Treatment for melanoma depends primarily on what stage it is at when discovered. Early-stage cancer is the easiest to treat, and will often be treated by surgery alone. However, if the cancer is more advanced, it may require other treatments such as immunotherapy, chemotherapy, or radiation therapy. Melanoma accounts for only about 1% of skin cancers but causes a large majority of skin cancer deaths. Melanoma is a cancer of the skin that begins in the melanocytes, which are the cells that produce the pigment melanin. It is the leading cause of cancer death in women 25 to 30 years old and the second leading cause of cancer death in women 30 to 35 years old. In some cases, melanoma occurs in melanocytes throughout the body, even if those parts have never been exposed to the sun.
The most important warning sign of melanoma is a new spot on the skin or a spot that changes in size, shape, or color. Another warning sign is a spot that looks different from all of the other spots on your skin.
- The pigment spreads from the border of a spot into the surrounding skin.
- Redness or swelling beyond the border of the mole.
- Itchiness, tenderness, or pain.
- A change in the mole’s surface, such as scaliness, oozing, bleeding, or the appearance of a lump or bump.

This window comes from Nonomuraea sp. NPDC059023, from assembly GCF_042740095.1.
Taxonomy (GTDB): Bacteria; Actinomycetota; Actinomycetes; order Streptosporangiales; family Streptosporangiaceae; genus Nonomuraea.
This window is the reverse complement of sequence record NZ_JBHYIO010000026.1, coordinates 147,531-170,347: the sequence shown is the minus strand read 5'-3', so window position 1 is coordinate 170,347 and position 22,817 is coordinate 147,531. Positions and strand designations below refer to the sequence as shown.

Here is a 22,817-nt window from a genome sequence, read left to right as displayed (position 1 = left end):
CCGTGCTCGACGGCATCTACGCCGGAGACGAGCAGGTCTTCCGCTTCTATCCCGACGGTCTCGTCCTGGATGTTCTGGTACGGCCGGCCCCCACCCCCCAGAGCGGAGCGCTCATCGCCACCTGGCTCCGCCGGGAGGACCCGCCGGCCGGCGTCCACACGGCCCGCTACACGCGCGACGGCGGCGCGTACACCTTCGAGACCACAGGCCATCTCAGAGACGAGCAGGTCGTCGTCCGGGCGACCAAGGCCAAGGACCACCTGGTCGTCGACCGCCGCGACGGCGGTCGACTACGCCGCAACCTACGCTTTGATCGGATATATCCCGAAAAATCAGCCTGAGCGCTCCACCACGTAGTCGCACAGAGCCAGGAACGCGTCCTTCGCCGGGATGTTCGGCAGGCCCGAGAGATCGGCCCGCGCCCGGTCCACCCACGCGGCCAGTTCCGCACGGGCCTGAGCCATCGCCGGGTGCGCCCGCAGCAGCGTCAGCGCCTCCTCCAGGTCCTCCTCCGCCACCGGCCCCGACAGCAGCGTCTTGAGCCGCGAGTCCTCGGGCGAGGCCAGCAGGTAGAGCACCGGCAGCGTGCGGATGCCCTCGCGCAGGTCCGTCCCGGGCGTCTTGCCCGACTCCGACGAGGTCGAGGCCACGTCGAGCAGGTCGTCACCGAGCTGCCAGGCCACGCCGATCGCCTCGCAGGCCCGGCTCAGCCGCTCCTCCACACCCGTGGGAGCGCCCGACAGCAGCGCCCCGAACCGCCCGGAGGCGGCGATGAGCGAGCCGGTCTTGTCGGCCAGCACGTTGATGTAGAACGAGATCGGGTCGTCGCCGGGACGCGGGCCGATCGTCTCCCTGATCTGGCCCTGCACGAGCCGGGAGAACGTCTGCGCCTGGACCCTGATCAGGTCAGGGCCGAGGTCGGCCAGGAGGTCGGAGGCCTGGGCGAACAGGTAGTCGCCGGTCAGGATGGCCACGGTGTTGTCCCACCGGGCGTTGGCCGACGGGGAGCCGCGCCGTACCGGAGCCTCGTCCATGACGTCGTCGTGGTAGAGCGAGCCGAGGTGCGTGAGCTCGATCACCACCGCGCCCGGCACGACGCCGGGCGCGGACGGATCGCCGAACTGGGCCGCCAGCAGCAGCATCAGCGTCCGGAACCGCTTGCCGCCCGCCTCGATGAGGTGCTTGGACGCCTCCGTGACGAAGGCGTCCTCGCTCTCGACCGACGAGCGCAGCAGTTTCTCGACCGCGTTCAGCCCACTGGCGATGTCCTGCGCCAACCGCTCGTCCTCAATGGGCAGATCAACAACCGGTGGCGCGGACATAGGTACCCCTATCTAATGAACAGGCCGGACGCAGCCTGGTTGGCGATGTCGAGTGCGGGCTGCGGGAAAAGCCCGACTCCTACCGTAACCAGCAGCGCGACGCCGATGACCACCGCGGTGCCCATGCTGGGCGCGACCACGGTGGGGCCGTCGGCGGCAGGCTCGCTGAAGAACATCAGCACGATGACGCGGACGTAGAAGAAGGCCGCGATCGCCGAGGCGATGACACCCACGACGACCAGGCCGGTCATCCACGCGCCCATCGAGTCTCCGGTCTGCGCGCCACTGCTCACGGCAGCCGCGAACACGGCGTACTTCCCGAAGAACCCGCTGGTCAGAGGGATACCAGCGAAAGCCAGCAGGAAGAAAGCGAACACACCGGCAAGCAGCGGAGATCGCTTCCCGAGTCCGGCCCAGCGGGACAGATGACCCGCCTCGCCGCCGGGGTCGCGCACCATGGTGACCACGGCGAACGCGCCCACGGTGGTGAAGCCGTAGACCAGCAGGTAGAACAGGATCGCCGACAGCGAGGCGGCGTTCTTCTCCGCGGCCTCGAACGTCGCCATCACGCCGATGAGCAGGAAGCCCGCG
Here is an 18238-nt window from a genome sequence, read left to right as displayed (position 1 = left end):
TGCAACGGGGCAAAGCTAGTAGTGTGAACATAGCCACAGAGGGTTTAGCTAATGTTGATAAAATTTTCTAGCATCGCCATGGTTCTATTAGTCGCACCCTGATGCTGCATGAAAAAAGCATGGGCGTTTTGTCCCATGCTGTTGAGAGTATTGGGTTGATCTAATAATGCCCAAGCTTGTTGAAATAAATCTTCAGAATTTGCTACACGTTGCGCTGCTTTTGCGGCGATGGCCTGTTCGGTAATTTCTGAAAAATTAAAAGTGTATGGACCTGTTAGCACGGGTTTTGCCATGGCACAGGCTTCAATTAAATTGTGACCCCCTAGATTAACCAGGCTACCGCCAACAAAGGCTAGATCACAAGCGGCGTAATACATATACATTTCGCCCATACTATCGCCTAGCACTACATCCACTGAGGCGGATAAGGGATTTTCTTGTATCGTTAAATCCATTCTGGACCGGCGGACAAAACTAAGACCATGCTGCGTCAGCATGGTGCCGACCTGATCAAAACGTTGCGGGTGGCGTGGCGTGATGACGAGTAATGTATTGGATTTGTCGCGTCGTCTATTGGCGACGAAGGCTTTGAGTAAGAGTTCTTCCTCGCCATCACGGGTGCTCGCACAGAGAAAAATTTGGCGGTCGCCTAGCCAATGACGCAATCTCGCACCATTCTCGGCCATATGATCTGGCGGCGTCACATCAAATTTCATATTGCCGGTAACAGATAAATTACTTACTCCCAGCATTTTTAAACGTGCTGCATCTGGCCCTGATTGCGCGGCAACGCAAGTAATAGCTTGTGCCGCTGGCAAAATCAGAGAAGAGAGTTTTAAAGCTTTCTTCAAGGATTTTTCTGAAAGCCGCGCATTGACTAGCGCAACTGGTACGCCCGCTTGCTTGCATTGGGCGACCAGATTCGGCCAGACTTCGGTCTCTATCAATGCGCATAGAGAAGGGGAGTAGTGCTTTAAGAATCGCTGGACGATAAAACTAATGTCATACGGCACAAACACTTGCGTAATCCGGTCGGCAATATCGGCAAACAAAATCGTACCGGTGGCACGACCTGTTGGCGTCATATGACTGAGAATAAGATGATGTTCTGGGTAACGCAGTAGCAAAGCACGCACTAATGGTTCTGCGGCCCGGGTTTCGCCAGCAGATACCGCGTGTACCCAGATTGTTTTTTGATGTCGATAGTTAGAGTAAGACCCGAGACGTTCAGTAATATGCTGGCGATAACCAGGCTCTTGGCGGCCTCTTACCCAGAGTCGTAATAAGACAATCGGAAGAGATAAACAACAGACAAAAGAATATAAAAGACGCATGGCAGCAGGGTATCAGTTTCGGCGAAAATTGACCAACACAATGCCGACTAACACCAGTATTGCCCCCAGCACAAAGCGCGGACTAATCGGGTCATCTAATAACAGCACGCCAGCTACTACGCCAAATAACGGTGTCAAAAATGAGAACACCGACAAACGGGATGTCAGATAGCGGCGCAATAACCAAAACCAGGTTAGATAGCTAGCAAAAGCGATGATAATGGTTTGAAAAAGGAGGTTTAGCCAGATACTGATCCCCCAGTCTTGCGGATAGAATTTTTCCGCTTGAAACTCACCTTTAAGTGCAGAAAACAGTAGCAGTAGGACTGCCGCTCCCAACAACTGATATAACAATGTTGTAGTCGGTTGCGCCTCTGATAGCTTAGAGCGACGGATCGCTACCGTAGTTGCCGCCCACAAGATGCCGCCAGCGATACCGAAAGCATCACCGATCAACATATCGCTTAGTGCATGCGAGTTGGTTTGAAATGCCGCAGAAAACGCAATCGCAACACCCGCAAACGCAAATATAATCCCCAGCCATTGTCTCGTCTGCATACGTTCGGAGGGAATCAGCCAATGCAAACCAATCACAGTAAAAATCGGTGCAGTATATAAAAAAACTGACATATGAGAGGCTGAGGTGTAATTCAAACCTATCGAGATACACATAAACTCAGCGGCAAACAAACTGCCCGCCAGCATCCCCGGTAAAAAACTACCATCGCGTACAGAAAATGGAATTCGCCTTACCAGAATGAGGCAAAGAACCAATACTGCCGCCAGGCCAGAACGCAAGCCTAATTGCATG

Who is at risk for Melanoma?
Since 90% of melanoma cases can be linked to exposure to ultraviolet (UV) rays from natural or artificial sources such as sunlight and indoor tanning beds, people who have extended or frequent exposure to these rays are at greater risk. The World Health Organization has declared indoor tanning devices to be cancer-causing agents in the same category as tobacco. Studies have found a 59% increase in the risk of melanoma in those who have been exposed to UV radiation from indoor tanning. Family history, genetics, and environmental factors are also considered strong risk factors for melanoma. People with light eyes, hair, and/or skin, sun sensitivity, a high number of moles, a history of sunburns, a previous melanoma diagnosis, or those who have a weakened immune system are also at greater risk. If you have an increased risk of developing melanoma, you must be particularly vigilant and become aware of all of the moles on your body to minimize the risk of melanoma progressing to life-threatening stages.
Since most melanoma and non-melanoma cases are directly related to sun exposure, the best way to prevent skin cancer is to protect your skin from sunlight. Make smart sun habits a part of your daily healthcare regimen.
- Limit the amount of time spent outdoors during peak sun hours (10:00 AM to 4:00 PM).
- Avoid tanning booths and sunburn.
- Wear a broad-spectrum (UVA/UVB) sunscreen with an SPF of 15+ every day.
- For extended outdoor activity, use a water-resistant, broad-spectrum sunscreen with an SPF of 30+.
- When outside, cover up with long pants, a long-sleeved shirt, a broad-brimmed hat, and UV-blocking sunglasses.
- Check your skin head-to-toe every month.